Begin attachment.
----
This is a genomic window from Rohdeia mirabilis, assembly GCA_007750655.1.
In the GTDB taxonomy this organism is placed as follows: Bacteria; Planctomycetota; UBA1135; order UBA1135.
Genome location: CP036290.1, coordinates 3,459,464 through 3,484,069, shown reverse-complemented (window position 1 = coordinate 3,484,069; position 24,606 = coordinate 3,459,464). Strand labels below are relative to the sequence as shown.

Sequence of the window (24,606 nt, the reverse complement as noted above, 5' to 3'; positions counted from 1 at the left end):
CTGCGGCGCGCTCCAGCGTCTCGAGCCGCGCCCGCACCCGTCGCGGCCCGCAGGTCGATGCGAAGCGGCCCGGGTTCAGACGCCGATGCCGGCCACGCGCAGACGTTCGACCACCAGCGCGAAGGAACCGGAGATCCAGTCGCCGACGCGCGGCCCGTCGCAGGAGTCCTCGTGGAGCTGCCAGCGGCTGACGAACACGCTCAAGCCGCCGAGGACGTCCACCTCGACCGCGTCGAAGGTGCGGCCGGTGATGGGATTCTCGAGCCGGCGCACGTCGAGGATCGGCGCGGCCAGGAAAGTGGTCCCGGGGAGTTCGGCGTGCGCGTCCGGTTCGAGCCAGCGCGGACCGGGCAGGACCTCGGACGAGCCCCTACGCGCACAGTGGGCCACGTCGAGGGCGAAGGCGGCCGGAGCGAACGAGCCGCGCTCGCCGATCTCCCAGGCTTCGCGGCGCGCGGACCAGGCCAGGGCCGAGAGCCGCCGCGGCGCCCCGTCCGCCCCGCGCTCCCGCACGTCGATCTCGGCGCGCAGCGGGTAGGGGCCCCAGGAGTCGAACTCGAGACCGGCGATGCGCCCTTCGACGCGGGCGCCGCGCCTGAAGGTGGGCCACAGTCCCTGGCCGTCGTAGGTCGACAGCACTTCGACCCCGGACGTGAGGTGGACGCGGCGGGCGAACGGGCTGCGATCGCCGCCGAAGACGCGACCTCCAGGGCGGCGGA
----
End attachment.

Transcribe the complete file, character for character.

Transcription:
This is a genomic window from Rohdeia mirabilis, assembly GCA_007750655.1.
In the GTDB taxonomy this organism is placed as follows: Bacteria; Planctomycetota; UBA1135; order UBA1135.
Genome location: CP036290.1, coordinates 3,459,464 through 3,484,069, shown reverse-complemented (window position 1 = coordinate 3,484,069; position 24,606 = coordinate 3,459,464). Strand labels below are relative to the sequence as shown.

Sequence of the window (24,606 nt, the reverse complement as noted above, 5' to 3'; positions counted from 1 at the left end):
CTGCGGCGCGCTCCAGCGTCTCGAGCCGCGCCCGCACCCGTCGCGGCCCGCAGGTCGATGCGAAGCGGCCCGGGTTCAGACGCCGATGCCGGCCACGCGCAGACGTTCGACCACCAGCGCGAAGGAACCGGAGATCCAGTCGCCGACGCGCGGCCCGTCGCAGGAGTCCTCGTGGAGCTGCCAGCGGCTGACGAACACGCTCAAGCCGCCGAGGACGTCCACCTCGACCGCGTCGAAGGTGCGGCCGGTGATGGGATTCTCGAGCCGGCGCACGTCGAGGATCGGCGCGGCCAGGAAAGTGGTCCCGGGGAGTTCGGCGTGCGCGTCCGGTTCGAGCCAGCGCGGACCGGGCAGGACCTCGGACGAGCCCCTACGCGCACAGTGGGCCACGTCGAGGGCGAAGGCGGCCGGAGCGAACGAGCCGCGCTCGCCGATCTCCCAGGCTTCGCGGCGCGCGGACCAGGCCAGGGCCGAGAGCCGCCGCGGCGCCCCGTCCGCCCCGCGCTCCCGCACGTCGATCTCGGCGCGCAGCGGGTAGGGGCCCCAGGAGTCGAACTCGAGACCGGCGATGCGCCCTTCGACGCGGGCGCCGCGCCTGAAGGTGGGCCACAGTCCCTGGCCGTCGTAGGTCGACAGCACTTCGACCCCGGACGTGAGGTGGACGCGGCGGGCGAACGGGCTGCGATCGCCGCCGAAGACGCGACCTCCAGGGCGGCGGA